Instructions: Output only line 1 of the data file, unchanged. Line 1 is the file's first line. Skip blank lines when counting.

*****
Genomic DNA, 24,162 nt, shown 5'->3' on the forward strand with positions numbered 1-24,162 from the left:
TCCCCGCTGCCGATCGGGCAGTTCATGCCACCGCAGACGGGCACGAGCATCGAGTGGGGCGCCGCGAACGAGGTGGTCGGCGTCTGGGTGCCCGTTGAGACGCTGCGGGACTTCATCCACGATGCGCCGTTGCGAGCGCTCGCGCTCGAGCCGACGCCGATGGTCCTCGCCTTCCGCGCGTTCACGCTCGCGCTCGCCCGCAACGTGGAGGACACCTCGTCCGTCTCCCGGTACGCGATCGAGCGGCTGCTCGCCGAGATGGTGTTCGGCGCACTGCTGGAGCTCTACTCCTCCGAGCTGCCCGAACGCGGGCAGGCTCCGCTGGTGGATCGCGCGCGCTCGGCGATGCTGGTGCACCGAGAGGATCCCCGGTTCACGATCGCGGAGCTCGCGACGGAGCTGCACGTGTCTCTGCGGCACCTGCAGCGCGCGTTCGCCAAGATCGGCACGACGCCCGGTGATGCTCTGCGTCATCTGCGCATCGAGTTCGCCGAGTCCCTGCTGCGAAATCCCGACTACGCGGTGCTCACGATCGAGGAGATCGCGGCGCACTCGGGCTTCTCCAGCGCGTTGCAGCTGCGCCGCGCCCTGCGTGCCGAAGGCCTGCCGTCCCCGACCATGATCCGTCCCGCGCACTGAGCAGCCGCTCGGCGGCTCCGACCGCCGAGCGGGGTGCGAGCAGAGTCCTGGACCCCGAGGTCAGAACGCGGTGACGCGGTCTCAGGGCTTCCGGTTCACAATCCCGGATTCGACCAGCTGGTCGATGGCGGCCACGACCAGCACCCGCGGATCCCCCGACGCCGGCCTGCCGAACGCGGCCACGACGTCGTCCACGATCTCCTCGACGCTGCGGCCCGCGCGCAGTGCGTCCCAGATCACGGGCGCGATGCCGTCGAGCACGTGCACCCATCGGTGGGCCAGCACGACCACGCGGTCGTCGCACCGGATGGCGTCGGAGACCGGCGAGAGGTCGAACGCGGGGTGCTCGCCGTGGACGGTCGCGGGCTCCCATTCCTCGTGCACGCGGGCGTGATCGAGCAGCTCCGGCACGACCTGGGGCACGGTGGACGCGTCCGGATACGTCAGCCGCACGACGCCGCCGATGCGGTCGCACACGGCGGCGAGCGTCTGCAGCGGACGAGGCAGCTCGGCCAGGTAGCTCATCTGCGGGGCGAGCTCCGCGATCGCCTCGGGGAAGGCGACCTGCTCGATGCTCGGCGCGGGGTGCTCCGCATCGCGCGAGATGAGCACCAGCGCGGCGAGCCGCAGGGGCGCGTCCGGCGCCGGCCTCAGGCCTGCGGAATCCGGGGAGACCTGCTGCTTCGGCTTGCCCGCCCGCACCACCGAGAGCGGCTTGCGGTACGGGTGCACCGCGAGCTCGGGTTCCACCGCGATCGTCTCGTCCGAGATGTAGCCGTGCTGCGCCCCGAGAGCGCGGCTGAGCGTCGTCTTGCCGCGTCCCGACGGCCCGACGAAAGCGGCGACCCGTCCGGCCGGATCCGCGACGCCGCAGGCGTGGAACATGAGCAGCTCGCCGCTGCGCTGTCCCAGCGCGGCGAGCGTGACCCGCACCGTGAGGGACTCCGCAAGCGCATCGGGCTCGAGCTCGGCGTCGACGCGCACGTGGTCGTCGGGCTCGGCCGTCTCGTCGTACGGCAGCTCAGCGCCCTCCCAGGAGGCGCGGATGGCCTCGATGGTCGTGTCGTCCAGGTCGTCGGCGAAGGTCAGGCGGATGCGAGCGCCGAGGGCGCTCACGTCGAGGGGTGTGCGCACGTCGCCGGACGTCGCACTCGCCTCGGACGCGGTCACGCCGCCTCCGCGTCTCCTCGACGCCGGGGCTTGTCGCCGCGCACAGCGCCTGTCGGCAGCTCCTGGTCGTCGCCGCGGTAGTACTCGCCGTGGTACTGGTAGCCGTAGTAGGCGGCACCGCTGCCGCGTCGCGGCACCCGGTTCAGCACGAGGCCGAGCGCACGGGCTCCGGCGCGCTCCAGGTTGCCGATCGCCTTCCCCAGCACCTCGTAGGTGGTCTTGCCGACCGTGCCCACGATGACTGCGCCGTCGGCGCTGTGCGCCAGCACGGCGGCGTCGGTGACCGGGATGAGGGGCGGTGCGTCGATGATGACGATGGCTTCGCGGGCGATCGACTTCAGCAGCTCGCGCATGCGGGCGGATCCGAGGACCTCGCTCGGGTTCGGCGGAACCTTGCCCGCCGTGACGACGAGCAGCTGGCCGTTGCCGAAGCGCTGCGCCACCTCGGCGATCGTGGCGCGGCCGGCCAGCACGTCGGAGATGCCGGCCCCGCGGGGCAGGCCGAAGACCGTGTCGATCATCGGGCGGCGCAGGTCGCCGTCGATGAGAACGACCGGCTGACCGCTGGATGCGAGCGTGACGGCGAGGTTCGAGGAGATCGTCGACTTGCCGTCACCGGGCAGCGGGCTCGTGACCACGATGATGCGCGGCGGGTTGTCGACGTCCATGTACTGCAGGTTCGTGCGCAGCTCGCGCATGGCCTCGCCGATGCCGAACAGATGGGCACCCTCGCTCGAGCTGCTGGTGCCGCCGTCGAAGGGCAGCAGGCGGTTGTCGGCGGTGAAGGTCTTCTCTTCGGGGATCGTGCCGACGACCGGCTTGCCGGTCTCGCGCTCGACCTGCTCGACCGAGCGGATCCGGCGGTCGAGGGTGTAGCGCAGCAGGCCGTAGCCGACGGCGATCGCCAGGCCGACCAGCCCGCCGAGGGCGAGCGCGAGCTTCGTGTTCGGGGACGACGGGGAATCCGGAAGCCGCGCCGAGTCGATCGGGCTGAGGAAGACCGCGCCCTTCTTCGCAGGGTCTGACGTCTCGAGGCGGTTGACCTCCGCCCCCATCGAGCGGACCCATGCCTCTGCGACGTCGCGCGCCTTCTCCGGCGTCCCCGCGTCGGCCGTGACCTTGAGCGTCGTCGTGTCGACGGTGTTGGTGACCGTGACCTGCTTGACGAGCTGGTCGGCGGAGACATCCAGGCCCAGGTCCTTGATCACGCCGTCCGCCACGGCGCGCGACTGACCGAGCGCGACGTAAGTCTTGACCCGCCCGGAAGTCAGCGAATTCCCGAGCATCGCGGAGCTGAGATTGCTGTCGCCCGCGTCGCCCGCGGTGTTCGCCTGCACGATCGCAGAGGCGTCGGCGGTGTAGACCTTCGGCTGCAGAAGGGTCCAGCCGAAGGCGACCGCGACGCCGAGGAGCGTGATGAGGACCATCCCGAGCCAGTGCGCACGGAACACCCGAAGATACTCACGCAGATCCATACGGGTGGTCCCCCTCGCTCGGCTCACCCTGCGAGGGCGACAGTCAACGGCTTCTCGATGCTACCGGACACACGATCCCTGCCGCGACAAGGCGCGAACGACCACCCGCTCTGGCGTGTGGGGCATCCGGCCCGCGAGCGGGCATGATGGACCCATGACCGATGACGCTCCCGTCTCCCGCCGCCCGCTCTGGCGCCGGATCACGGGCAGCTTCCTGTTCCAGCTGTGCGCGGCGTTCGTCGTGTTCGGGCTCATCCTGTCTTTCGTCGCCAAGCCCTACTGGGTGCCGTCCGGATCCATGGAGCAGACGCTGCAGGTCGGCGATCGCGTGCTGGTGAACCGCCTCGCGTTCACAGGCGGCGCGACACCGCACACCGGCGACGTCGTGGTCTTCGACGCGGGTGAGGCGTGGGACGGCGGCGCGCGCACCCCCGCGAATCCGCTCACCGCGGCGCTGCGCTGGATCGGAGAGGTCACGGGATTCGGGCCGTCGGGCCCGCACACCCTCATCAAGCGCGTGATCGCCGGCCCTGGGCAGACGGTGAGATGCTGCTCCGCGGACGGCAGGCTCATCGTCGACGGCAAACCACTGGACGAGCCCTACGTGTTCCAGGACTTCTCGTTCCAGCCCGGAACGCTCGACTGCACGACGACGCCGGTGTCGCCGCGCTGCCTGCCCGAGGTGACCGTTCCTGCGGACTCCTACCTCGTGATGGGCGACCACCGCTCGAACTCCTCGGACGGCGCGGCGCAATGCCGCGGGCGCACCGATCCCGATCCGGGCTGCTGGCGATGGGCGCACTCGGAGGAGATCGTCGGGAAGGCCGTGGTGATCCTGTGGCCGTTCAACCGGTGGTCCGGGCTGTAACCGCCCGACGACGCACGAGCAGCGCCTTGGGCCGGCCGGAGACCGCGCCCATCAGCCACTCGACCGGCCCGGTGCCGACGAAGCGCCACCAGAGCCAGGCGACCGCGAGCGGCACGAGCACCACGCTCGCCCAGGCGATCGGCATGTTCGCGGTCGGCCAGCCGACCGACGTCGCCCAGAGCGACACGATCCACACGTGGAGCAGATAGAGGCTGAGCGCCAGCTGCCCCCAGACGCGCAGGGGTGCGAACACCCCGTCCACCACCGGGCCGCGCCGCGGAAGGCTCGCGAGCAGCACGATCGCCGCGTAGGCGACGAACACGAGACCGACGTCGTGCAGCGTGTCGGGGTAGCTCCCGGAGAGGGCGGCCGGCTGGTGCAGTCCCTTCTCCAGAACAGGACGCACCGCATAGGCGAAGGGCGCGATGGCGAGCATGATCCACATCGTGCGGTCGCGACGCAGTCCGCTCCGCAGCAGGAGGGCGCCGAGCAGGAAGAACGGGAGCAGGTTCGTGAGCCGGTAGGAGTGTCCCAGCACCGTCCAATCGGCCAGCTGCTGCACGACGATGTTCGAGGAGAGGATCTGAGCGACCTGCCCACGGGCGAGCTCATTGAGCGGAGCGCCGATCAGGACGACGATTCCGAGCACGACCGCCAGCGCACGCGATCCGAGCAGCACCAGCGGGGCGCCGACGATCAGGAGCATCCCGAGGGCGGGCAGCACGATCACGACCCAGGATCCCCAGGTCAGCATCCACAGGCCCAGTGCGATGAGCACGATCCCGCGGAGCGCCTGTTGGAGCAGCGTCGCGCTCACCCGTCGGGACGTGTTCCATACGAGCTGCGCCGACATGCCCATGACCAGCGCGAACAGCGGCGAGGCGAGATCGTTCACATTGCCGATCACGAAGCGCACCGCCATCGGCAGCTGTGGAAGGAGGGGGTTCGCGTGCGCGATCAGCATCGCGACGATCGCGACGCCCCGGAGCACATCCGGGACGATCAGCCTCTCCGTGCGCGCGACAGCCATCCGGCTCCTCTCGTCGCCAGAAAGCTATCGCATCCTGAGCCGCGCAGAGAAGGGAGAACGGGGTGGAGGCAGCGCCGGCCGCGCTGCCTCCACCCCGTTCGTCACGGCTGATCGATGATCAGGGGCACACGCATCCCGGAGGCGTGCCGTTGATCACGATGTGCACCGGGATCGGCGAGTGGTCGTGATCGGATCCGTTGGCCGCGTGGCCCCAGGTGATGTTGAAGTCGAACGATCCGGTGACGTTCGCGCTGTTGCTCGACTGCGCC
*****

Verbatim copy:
Genomic DNA, 24,162 nt, shown 5'->3' on the forward strand with positions numbered 1-24,162 from the left: